3 min read

Uniting Forces to Make a Difference

Featured Image

The United Way is known for helping to fund agencies that support the less fortunate in Beaver County. What Mike Rubino didn’t know when he took over as United Way Executive Director in 2014 is how much one local company would support the efforts of his organization.

Lincoln Learning Solutions notified Rubino in October that its board had approved another $50,000 gift to the United Way of Beaver County. Over the past four years, the Rochester-based nonprofit online curriculum provider has given $250,000 to the local United Way branch.


Rubino explained that the contributions of Lincoln Learning Solutions are so important because they are non-designated, meaning they are not earmarked for specific charities.

“By not designating the contributions, it allows us to underwrite specific programs for the 17 partner agencies we serve,” Rubino said.

Specifically, Rubino explained that a portion of those funds has been used to help local boy scouts and girl scouts go to summer camp, and another has allowed the Beaver County Association for the Blind to provide preschool eye screenings throughout the county at no cost. The funds have also been used to support the YMCA's summer food program, which provides free and reduced lunches to children at 65 sites. Rubino said that the program has provided 72,000 meals to date.

When Rubino remembers receiving the call regarding Lincoln Learning Solutions’ initial gift of $100,000 in December 2014, he said he still gets teary-eyed. His organization was struggling at the time, he said, and it had raised only $650,000 for the year, the lowest funding campaign in the history of the Beaver County branch.

“That gift was able to change the trajectory of the United Way in Beaver County,” Rubino said. “Our goal was $700,000 that year, and we ended with $785,000.” This year, their campaign goal is set at $800,000.

“We believe that the United Way of Beaver County is a sound organization that fits into our philanthropic mission,” Lincoln Learning Solutions CEO Bob Clements said. “They provide needed services to the community we serve and live within. This is why the board is proud to partner with the United Way of Beaver County.”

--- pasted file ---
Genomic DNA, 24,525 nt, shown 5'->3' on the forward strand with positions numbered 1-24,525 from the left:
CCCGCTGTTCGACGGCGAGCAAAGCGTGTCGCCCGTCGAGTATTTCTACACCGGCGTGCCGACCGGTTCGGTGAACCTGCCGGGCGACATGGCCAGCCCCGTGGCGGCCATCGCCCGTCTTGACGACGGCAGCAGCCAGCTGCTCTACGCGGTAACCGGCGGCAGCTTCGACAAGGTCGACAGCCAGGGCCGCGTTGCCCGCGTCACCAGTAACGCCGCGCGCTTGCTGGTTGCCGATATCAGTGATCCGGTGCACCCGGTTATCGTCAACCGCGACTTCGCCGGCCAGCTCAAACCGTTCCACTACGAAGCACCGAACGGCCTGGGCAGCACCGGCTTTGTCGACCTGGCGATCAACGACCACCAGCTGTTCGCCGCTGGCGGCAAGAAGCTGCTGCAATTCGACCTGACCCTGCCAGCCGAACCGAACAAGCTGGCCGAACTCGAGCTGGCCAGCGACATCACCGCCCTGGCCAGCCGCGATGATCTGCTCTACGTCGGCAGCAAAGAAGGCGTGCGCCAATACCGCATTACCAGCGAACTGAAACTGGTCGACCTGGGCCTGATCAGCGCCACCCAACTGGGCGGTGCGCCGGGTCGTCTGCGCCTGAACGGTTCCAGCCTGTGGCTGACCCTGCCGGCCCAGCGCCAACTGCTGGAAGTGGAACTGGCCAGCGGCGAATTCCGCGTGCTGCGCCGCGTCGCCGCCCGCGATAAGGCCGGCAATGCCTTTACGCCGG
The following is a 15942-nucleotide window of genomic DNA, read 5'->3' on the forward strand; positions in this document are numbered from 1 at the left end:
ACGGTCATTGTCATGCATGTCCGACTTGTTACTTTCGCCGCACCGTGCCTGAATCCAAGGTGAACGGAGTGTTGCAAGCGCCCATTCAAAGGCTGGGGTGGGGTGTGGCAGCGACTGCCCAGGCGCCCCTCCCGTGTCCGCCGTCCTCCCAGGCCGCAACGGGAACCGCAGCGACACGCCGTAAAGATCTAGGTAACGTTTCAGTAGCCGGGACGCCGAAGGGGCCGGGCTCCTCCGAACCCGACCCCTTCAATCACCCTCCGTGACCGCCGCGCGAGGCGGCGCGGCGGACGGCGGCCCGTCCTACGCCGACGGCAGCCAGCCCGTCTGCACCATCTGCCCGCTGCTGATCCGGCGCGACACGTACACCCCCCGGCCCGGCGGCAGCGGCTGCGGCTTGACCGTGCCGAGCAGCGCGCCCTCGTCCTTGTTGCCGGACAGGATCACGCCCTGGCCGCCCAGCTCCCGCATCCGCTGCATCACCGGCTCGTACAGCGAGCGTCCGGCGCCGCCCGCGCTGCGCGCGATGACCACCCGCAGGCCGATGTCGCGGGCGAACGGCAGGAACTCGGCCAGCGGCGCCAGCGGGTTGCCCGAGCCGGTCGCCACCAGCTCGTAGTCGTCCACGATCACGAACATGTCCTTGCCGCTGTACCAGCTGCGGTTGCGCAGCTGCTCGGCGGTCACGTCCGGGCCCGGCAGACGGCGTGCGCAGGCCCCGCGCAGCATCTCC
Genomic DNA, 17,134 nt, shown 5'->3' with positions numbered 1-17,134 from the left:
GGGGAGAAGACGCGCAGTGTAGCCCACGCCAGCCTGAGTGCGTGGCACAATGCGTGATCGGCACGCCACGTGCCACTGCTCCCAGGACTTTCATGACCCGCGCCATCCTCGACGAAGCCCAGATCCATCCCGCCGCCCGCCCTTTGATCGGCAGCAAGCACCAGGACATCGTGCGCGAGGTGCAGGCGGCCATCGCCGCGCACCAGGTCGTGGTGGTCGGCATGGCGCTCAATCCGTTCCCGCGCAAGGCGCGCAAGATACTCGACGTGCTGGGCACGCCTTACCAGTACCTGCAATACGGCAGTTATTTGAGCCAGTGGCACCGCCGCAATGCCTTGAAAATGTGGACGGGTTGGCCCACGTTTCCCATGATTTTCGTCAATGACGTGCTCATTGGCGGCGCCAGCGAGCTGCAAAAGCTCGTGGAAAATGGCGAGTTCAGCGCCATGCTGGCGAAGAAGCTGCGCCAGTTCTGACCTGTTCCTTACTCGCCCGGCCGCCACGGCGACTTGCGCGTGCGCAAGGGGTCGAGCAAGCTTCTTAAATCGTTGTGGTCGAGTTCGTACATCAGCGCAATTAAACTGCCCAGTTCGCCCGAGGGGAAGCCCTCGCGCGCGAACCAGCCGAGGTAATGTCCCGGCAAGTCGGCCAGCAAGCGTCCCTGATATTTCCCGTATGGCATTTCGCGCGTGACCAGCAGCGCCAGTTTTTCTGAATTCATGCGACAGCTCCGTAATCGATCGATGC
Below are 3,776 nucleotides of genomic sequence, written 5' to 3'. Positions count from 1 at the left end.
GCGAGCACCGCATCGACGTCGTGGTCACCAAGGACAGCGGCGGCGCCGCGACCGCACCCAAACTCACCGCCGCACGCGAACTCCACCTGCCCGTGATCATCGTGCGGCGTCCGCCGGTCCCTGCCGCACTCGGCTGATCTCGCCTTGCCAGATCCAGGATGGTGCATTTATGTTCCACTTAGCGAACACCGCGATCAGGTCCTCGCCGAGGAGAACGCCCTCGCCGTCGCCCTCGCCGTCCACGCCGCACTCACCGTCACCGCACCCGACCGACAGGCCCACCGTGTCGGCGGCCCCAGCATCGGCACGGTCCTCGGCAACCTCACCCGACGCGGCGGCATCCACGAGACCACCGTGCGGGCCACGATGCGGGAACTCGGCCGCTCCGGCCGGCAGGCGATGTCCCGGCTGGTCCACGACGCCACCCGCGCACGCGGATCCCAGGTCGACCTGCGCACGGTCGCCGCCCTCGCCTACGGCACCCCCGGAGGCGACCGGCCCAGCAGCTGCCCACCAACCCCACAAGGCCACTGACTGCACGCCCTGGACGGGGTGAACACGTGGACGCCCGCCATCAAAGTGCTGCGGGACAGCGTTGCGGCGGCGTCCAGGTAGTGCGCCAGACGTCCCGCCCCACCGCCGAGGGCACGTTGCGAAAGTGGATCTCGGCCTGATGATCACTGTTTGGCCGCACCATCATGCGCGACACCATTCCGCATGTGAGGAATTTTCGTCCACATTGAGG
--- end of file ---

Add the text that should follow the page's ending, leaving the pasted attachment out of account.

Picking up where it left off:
Lincoln Learning Solutions’ support of the United Way doesn’t end with its monetary gift. The nonprofit also created a payroll deduction campaign last year whereby employees could elect to donate a portion of their pay to the United Way. The company matched all donations and raised another $6,300 through the campaign.  

The Lincoln Learning Solutions Board and executive team also encourages employees to support the United Way on their own. In September, eight employees volunteered for the United Way Day of Caring, contributing to a record 137 event volunteers from 20 companies who served at 22 different sites.

Marie Myrlie, LLS senior manager of student support services said she recommends that other employees volunteer for the event next year. “The feeling of satisfaction and seeing the faces of those you are helping is amazing,” she said. 

Ashley Chambers, HR assistant at Lincoln Learning Solutions, volunteered to sit on the United Way’s Allocation Committee. Chambers explained that this committee determines the funds each partner agency receives from the United Way. Volunteers vet all agencies to make sure they are good stewards of the money they receive.

Rubio and Clements agree that the partnership between the United Way and Lincoln Learning Solutions is important for both organizations and for the county.

“We try to make our partnerships a win-win and continue to find common goals that we can help each other achieve,” Rubino said. “We are very good stewards of the dollar. [The money] helps so many people in Beaver County, and no money leaves the county.”

Clements said, “We choose very carefully who we align ourselves with and are very proud to stand beside the character and good work the United Way is involved with.”

The LLS employees agree. Chambers explained why she continues to support the United Way.

“It’s not a charity that helps just the poor, or just the blind, or just kids. They’re a general organization that helps fund our other charities to be able to accomplish their missions. They each do their own fundraising, sure, but it’s simply not enough, so the United Way helps fill those funding gaps.”

The United Way volunteer committee at Lincoln Learning Solutions will meet soon to plan this year’s fundraiser.

 211 Call